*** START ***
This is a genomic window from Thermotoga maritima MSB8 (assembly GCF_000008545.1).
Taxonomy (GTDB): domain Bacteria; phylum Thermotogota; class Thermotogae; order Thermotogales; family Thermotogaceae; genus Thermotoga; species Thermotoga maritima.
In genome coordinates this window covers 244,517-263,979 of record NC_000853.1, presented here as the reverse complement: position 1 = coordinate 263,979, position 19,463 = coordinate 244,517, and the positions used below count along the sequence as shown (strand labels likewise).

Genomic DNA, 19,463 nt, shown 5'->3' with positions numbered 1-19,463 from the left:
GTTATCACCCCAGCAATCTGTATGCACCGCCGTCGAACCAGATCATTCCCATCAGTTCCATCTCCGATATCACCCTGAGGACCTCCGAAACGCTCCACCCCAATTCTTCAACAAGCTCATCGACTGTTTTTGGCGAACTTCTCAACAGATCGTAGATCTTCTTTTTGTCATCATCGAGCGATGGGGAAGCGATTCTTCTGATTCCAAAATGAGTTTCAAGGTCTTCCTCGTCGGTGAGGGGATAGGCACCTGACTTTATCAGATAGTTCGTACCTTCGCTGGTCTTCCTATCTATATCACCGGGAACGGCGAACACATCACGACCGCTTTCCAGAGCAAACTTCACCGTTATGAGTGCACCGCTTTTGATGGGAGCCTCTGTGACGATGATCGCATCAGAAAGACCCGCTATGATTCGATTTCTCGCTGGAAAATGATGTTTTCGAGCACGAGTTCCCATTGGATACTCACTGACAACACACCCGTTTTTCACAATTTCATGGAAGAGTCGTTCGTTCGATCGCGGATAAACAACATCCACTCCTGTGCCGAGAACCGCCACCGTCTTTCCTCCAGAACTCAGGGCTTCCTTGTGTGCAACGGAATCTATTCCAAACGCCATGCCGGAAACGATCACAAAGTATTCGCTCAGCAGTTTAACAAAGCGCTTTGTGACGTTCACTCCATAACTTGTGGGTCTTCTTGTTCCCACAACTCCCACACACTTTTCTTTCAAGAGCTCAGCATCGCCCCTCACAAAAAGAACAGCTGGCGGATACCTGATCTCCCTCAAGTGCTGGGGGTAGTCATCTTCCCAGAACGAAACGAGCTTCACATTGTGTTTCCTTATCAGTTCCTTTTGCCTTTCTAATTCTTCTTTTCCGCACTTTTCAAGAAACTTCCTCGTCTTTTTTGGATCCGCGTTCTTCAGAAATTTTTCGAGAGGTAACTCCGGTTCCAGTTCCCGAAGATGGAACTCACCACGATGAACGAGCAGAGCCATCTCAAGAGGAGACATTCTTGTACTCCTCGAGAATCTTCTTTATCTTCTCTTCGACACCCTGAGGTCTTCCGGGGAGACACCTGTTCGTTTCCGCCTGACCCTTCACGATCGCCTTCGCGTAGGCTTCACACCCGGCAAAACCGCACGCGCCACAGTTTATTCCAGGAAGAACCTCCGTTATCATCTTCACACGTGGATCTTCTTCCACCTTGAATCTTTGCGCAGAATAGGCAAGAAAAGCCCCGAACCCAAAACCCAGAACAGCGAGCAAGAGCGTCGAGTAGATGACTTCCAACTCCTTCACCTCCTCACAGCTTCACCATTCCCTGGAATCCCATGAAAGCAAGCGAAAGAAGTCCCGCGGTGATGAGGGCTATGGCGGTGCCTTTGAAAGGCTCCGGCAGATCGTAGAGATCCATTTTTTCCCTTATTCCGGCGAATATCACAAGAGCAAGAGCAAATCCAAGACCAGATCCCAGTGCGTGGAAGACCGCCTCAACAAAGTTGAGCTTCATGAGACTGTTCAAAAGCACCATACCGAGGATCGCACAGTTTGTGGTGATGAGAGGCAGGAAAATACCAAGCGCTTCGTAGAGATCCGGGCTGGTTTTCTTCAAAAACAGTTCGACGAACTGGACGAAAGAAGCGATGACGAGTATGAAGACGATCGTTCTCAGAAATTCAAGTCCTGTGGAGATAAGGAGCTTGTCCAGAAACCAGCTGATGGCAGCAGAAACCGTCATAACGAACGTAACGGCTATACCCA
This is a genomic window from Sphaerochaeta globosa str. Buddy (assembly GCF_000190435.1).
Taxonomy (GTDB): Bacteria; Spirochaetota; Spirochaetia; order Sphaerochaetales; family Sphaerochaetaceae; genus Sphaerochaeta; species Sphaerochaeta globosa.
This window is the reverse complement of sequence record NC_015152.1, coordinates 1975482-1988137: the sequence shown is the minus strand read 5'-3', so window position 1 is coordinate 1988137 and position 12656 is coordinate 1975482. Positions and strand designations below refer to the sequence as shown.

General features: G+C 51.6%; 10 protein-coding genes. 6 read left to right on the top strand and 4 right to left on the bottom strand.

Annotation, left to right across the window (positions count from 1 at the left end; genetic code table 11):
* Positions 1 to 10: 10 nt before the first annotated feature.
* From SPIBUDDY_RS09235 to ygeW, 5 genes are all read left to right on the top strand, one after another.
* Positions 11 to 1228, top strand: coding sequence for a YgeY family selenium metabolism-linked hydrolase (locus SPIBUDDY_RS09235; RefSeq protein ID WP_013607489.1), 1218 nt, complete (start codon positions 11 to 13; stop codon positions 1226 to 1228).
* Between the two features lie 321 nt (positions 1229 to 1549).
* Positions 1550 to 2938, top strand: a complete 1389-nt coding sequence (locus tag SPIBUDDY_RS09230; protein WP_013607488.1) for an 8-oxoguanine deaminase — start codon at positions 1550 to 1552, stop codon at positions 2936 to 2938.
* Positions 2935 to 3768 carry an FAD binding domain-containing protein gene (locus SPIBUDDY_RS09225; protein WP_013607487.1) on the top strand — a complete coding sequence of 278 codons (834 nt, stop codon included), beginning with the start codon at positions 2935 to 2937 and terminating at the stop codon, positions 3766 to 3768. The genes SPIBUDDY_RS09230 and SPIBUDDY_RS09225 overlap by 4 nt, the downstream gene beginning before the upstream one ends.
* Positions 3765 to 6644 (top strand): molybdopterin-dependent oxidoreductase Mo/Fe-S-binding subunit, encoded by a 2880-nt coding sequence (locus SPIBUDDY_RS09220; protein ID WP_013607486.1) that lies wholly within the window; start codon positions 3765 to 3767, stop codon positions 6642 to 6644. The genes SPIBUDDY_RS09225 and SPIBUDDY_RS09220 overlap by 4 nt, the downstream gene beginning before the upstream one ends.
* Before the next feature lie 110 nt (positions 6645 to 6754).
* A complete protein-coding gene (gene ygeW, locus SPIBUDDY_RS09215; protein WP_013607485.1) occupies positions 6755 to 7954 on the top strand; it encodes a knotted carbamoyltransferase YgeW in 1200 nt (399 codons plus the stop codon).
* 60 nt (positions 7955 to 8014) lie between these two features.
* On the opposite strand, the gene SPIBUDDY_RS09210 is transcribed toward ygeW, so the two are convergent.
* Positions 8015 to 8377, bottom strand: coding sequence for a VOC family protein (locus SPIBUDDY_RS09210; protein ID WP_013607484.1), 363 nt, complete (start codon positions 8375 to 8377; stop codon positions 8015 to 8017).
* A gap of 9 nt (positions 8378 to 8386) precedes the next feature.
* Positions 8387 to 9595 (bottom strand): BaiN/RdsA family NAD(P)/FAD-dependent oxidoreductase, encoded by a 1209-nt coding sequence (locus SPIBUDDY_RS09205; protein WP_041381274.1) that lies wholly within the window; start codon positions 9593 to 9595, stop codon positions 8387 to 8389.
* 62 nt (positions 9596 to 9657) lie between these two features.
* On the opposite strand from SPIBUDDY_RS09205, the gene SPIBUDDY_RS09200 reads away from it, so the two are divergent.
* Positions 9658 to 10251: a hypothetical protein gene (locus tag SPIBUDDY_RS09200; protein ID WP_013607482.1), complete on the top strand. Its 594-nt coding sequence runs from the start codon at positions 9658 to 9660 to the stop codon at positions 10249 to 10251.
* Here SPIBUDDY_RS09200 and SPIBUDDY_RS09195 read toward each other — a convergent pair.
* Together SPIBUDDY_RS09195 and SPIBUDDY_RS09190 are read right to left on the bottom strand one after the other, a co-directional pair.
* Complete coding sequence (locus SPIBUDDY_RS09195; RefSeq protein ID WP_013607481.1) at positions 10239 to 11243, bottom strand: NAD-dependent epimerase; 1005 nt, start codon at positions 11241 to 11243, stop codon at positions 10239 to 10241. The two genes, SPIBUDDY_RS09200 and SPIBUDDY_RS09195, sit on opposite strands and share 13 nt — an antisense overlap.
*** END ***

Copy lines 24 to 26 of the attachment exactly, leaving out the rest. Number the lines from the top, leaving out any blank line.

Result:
* Positions 8387 to 9595 (bottom strand): BaiN/RdsA family NAD(P)/FAD-dependent oxidoreductase, encoded by a 1209-nt coding sequence (locus SPIBUDDY_RS09205; protein WP_041381274.1) that lies wholly within the window; start codon positions 9593 to 9595, stop codon positions 8387 to 8389.
* 62 nt (positions 9596 to 9657) lie between these two features.
* On the opposite strand from SPIBUDDY_RS09205, the gene SPIBUDDY_RS09200 reads away from it, so the two are divergent.